- An integrated and holistic plan with tactical expressions – media programs; creative executions, including new and/or traditional advertising; public relations; content marketing (social media, articles, blogs, white papers, video); packaging; point of purchase; employee engagement; and, events. The use of internal or external staff to create the above will be directed and evaluated by the consultant or, if necessary, specialists may be recommended to create various aspects of the plan.
- Recommendations for primary or secondary research when clear cut answers don’t exist on specific subjects. Marketing depends on a complete understanding of the customers’ “wants and needs” as well as how they relate to your brand and competition. Not just what your staff thinks; rather, information. Facts beat opinion every time. Look before you leap.
- A procedure of measurement and evaluation of the objectives of the agreed upon plan, as well as the established objectives to be accomplished with each target audience and marketing communication task. Benchmarking and on-going analysis is key to successful marketing programs, allowing for change or refinement as you continue to improve operating efficiency.
- A format for informing and discussing the reasoning behind the marketing planning, so that everyone in the organization understands why the specific strategies, plans and tactics were developed and implemented. The consultant should be a “teacher” to you and the entire organization becomes brand advocates.
If this makes sense to you, the next logical question is what talents should a marketing consultant have? I believe you should look for a consultant, full or part-time, who is:
- Willing to learn your business from the ground up and doesn’t have a “one size fits all” mentality;
- An established professional, with extensive experience across industries and brands in B2B, B2C and nonprofit organizations, large and small. Expand your horizons and don’t settle for experience in only your niche or industry;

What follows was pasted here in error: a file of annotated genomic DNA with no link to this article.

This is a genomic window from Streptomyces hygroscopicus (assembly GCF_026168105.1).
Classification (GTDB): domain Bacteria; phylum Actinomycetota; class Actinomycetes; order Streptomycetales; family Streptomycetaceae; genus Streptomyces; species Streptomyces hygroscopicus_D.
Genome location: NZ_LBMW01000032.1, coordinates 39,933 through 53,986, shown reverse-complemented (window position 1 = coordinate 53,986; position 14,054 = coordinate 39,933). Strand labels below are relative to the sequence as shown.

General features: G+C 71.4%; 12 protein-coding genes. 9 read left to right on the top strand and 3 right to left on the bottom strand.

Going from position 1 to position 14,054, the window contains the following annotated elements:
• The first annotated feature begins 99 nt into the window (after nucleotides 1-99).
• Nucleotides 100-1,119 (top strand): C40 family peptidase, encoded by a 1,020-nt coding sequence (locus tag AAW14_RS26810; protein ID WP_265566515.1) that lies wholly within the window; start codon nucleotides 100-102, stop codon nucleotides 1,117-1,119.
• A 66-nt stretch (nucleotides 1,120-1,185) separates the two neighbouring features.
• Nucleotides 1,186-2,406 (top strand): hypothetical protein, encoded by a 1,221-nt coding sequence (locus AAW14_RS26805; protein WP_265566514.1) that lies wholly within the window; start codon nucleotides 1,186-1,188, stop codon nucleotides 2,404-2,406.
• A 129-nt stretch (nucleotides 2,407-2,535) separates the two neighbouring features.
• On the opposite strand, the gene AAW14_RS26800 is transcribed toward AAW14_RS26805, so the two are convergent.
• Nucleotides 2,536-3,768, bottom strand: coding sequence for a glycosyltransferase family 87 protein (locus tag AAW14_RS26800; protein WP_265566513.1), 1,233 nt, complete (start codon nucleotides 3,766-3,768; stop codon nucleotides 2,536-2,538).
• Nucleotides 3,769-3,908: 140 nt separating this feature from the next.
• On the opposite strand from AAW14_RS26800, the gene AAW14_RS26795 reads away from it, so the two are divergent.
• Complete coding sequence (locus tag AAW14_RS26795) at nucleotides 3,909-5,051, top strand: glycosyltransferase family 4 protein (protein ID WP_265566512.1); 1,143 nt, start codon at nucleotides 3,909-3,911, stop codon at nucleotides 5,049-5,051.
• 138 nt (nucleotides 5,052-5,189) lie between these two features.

- Media neutral and willing to embrace analytics to develop a variety of programs as well as to measure them. In today’s complicated marketplace, a consultant must understand new and traditional media, the difference between efficiency and effectiveness, “likes” vs. “sales”, the dangers of digital ad fraud, etc., etc.;
- Apolitical and willing to tell it like it is, so candor will flourish in your relationship. Having your consultant free to demonstrate the discipline of marketing and marketing communications will build trust and a meaningful partnership;
- Has an established network of marketing communications specialists who can be called in to provide solutions when necessary.
The marketing and marketing communications strategic and tactical challenges of today are growing exponentially. But, as with our uncertain economic and political environment, putting your head in the sand isn’t a viable response. As Will Rogers said, “Even if you’re on the right track, you’ll get run over if you just sit there.”
Gary Kullberg founded The Kullberg Consulting Group in 1994 to provide companies and nonprofits with impactful and cost-efficient methods for improving their marketing and marketing communications. I enjoy analyzing and developing strategies, tactics, executions and measurements for small and midsized organizations. My experience working with a variety of organizations in the B2B, B2C and nonprofit arenas has given me a deep understanding of branding and marketing ROI. Further, knowing when and how to employ traditional and new media is an outgrowth of my passion for being media neutral. I can be reached at Gary@KullbergConsultingGroup.com.